Werner MT1AA17 Telescoping Multi-Ladder Review – Five Beefier Ways To Hit The Heights

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What's This?This post is sponsored by The Home Depot. Every so often, everyone needs a boost. Whether it’s to see what’s on that next shelf up, or to clamber 18’ up to tend the gutter garden, sometimes you just need a bit of added elevation. For years, Werner has offered a line of innovative multi-ladders that let you do both. We recently received the upgraded version of the 17’ Werner MT17 ladder, the Werner MT1AA17 Telescoping multi-ladder. Climb into a comfy chair and relax as we take a step-by-step look at its features.

The newest version of the Werner MT17 – the Werner MT1AA17, ready to shuck its shrinkwrap…

Before we get started, let’s clarify some terminology. Although Werner’s 17’ multi-ladder, the Werner MT17, has been around awhile, Werner recently made it even beefier. While the newer version is still commonly referred to as the Werner MT17, its official designation is the Werner MT1AA17. The “1AA” in the name refers to its weight rating; weight capacity for the Werner MT1AA17 is now 375 pounds, vs. 300 pounds on the older version. To make sure you’re getting the beefier version, check the packaging; it will have “MT17” in large letters, but further down it should show the “MT1AA17” designation. For this post, we’ll simply refer to it as the Werner MT1AA17, since our focus is on the new version.

werner mt1aa17
Check the fine print to make sure you have the beefiest version.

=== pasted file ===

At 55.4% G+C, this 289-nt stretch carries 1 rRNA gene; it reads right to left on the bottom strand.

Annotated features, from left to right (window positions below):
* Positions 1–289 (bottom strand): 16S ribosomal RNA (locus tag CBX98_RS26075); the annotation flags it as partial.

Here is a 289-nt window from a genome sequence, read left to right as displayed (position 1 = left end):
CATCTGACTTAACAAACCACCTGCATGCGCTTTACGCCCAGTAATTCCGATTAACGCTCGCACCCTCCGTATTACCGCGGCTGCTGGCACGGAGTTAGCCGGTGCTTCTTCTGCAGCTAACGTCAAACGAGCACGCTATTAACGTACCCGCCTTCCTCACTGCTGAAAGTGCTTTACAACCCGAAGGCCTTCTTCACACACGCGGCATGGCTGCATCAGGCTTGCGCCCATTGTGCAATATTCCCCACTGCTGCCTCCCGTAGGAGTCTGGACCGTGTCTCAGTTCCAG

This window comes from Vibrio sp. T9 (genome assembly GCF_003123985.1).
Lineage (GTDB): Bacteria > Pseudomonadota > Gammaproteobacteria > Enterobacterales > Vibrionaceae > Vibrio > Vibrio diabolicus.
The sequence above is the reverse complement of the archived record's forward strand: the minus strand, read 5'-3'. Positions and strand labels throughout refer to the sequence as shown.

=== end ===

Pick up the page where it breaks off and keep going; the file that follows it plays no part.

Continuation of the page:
By the way, that 375-lb. weight limit means 375 lbs. per side, when being used as a twin stepladder! They also reduced the weight a bit, making it even easier for us non-Dwayne-Johnson types (see opening photo for clarification) to schlep it around.

If you’re the type who always wants the right tool for the job, you’ll really like the Werner MT1AA17. It’s the right tool for a LOT of jobs. It makes great heavy-duty stepladder, but it’s also able to quickly transform into an extension ladder. Or a wall ladder. Or a stairway step ladder. It can even clone itself and go to work as a set of scaffold bases! Step right up and check out the epic list of features and specs, followed by a quick promo video from Werner. Note: The video shows the weight rating for the older MT17. Just substitute 375 lbs. for the 300 lbs. shown. Got it? Enjoy!


• Now Light Weight!
• Five positions: 1. Twin Step Ladder 2. Stairway Step Ladder 3. Extension ladder 4. Two Scaffold bases 5. Wall Ladder
• Stronger 375 lb. duty rating for industrial strength performance
• Adjustable telescoping design for maximum versatility
• Designed for one or two person jobs
• Smooth curved rails for comfortable climbing
• Shatter-Proof J-Locks
• Maximum reach of 18 ft. in extension ladder position (assuming a 5 ft. 6 in. person with a vertical 12 in. reach)
• Up to 24-adjustable working heights or positions
• Slip-resistant feet and extra-wide flared bottom for firm support
• Telescoping design offers maximum versatility and easy storage
• Double-riveted steps and shatter proof j-locks ensure long-lasting durability
• Size refers to the ANSI definition of length, ANSI code: A14.2-2017 6.2.4
• ANSI, OSHA and CSA certified for safety


Unique Features :Compact Design, Works On Stairways and Uneven Ground
Style: Multi-Position Ladder
Number of Positions: 24
Load Capacity: 375 lb.
Approx. Closed Height: 55”
Approx. Closed Length: 24.83”
Approx. Closed Width: 8.125”
Duty Rating: Type IAA Duty Rating
Approx. Product Weight (lbs.): 35.1
Base Width: 24.625”
Certifications: ANSI certified, OSHA compliant
Highest Standing Level – Extension Ladder: 11’ 8”
Extension Height: 9’ to 15’
Extension Ladder Open Length: 17’
Reach Height Extension Ladder: 18’ 1”
Flange Dimension: 1”